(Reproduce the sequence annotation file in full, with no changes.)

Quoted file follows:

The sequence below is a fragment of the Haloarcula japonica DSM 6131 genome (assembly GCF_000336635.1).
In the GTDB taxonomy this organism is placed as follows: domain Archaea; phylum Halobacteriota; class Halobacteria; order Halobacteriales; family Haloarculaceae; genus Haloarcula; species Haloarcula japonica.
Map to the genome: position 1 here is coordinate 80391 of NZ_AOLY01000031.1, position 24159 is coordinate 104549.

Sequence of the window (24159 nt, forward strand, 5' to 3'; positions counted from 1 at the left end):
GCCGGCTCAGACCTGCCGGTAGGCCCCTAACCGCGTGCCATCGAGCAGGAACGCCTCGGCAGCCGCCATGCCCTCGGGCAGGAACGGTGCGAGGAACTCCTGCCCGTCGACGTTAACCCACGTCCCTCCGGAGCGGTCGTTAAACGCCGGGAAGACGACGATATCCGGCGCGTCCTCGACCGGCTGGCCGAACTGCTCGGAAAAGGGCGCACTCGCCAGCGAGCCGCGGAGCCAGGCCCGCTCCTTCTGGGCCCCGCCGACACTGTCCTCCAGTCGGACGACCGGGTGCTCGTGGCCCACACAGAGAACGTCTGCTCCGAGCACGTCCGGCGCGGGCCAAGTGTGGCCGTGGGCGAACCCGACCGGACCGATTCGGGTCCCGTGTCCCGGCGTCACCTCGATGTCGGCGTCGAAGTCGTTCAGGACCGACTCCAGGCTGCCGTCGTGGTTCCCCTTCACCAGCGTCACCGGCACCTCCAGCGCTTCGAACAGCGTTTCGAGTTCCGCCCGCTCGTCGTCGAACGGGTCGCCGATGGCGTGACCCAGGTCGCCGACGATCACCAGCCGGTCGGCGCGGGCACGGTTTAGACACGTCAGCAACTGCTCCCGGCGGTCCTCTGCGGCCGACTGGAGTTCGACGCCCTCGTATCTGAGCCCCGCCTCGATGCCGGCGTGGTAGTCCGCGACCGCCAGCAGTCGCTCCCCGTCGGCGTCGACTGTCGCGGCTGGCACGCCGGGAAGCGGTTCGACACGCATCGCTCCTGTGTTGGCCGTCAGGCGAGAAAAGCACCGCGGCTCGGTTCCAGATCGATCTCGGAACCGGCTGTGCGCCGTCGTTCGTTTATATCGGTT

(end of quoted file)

The sequence below is a fragment of the Haloarcula japonica DSM 6131 genome (assembly GCF_000336635.1).
In the GTDB taxonomy this organism is placed as follows: domain Archaea; phylum Halobacteriota; class Halobacteria; order Halobacteriales; family Haloarculaceae; genus Haloarcula; species Haloarcula japonica.
Map to the genome: position 1 here is coordinate 80391 of NZ_AOLY01000031.1, position 24159 is coordinate 104549.

Sequence of the window (24159 nt, forward strand, 5' to 3'; positions counted from 1 at the left end):
GCCGGCTCAGACCTGCCGGTAGGCCCCTAACCGCGTGCCATCGAGCAGGAACGCCTCGGCAGCCGCCATGCCCTCGGGCAGGAACGGTGCGAGGAACTCCTGCCCGTCGACGTTAACCCACGTCCCTCCGGAGCGGTCGTTAAACGCCGGGAAGACGACGATATCCGGCGCGTCCTCGACCGGCTGGCCGAACTGCTCGGAAAAGGGCGCACTCGCCAGCGAGCCGCGGAGCCAGGCCCGCTCCTTCTGGGCCCCGCCGACACTGTCCTCCAGTCGGACGACCGGGTGCTCGTGGCCCACACAGAGAACGTCTGCTCCGAGCACGTCCGGCGCGGGCCAAGTGTGGCCGTGGGCGAACCCGACCGGACCGATTCGGGTCCCGTGTCCCGGCGTCACCTCGATGTCGGCGTCGAAGTCGTTCAGGACCGACTCCAGGCTGCCGTCGTGGTTCCCCTTCACCAGCGTCACCGGCACCTCCAGCGCTTCGAACAGCGTTTCGAGTTCCGCCCGCTCGTCGTCGAACGGGTCGCCGATGGCGTGACCCAGGTCGCCGACGATCACCAGCCGGTCGGCGCGGGCACGGTTTAGACACGTCAGCAACTGCTCCCGGCGGTCCTCTGCGGCCGACTGGAGTTCGACGCCCTCGTATCTGAGCCCCGCCTCGATGCCGGCGTGGTAGTCCGCGACCGCCAGCAGTCGCTCCCCGTCGGCGTCGACTGTCGCGGCTGGCACGCCGGGAAGCGGTTCGACACGCATCGCTCCTGTGTTGGCCGTCAGGCGAGAAAAGCACCGCGGCTCGGTTCCAGATCGATCTCGGAACCGGCTGTGCGCCGTCGTTCGTTTATATCGGTT